Police officers in Tennessee have formulated a program to help round up domestic violence suspects. Two Nashville Metro detectives decided to tackle the overwhelming numbers of domestic violence complaints aggressively -- by rotating duties each week, detectives can dedicate two days a week solely to picking up domestic violence suspects.
The head of the domestic violence unit appreciates the aggressive approach, claiming that it is a win-win approach, as her force can handle traumatized victims and pursue suspects.
The unit deals with more then 12,000 complaints of domestic violence each year, but only has a little more than a dozen detectives. The caseload is staggering, and not enough resources can be devoted to performing traffic stops. Time was scarce to execute a warrant, and detectives were constantly on the run.
With so much pressure and approximately 300 open warrants at any given time during the week, there was a growing need for a few detectives to devote their time to executing certain warrants. The detectives' brainchild program makes it possible for them to pick up the top suspects on a list, usually the most dangerous ones who either have a history of domestic violence or are wanted on felonies.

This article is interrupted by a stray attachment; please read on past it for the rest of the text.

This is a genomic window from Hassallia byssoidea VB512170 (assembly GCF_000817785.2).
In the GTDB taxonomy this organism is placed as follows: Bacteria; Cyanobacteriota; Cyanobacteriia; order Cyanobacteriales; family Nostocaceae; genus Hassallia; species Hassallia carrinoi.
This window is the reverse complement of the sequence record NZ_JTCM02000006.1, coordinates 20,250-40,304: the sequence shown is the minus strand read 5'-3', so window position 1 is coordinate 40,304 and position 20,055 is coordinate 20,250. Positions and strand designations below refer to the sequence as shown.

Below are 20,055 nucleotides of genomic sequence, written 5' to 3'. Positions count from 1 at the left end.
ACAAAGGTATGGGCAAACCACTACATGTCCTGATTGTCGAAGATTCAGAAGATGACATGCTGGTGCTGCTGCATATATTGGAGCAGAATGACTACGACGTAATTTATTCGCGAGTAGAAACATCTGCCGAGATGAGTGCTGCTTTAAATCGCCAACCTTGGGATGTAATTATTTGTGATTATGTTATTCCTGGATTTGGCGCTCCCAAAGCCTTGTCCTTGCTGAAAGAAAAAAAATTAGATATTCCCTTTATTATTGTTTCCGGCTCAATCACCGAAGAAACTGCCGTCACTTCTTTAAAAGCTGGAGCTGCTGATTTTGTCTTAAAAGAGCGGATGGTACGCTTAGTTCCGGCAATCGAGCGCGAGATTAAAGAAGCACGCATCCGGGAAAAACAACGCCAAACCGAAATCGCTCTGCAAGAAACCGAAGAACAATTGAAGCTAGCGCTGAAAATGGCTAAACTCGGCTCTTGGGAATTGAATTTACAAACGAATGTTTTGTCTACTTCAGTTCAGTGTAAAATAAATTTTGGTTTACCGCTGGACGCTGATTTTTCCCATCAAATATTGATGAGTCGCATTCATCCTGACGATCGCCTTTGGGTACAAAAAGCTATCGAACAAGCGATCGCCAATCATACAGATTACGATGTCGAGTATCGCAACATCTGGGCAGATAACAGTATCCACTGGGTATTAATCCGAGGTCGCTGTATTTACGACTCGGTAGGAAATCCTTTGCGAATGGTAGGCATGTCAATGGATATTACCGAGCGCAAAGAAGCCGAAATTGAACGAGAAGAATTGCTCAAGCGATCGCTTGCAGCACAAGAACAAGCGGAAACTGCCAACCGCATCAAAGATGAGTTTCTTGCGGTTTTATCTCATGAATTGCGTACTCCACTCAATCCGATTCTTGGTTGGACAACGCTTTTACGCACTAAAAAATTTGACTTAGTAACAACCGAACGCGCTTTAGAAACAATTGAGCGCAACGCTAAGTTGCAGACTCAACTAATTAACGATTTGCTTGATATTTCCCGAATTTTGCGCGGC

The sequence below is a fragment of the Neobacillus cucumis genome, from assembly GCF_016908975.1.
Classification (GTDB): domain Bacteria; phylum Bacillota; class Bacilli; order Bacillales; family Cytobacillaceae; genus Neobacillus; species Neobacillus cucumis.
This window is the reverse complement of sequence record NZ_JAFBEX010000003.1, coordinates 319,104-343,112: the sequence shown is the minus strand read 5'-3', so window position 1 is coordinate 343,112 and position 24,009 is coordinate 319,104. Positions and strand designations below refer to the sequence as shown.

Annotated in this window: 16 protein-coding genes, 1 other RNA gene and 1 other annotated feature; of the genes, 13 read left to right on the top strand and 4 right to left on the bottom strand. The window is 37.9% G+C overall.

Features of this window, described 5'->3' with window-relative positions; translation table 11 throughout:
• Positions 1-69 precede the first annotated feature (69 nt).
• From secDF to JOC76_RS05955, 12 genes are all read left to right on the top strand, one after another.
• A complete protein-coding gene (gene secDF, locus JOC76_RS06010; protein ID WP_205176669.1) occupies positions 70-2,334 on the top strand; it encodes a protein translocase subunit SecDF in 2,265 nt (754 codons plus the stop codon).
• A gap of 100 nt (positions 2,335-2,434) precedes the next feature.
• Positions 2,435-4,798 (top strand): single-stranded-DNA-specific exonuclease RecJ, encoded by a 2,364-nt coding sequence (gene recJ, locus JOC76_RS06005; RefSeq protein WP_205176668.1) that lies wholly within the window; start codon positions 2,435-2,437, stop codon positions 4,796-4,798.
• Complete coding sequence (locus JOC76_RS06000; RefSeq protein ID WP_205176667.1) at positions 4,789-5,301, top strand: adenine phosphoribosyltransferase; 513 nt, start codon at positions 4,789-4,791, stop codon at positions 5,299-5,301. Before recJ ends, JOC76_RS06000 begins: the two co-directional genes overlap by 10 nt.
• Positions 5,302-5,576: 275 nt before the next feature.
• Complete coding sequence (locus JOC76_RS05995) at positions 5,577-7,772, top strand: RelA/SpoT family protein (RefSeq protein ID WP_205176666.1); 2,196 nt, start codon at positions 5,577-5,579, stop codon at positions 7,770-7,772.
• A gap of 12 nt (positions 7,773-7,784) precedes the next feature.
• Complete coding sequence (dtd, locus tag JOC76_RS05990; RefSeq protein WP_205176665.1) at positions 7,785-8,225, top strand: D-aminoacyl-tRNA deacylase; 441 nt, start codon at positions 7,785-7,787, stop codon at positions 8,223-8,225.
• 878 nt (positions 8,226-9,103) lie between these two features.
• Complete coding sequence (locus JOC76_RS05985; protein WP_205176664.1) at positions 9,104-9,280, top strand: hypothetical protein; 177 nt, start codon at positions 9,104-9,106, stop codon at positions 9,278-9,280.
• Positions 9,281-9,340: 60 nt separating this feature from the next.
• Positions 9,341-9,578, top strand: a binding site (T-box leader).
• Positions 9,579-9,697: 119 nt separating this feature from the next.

So far, the detectives have been successful -- of the 260 warrants they have attempted to serve, they have picked up more than 160 suspects. Usually, they would not have been picked up if they hadn't been arrested for a traffic violation.
The head of The Tennessee Coalition to End Domestic and Sexual Violence lauded the program, stating it was helping keep victims safer by taking offenders off the street. According to a former detective who helped create the domestic violence unit, the initiative encourages more victims to come forward by showing them that that their complaints are taken seriously and something is being done for them.
Source: The Tennessean, "Metro Police get more aggressive in arresting domestic violence suspects," Brian Haas, April 12, 2012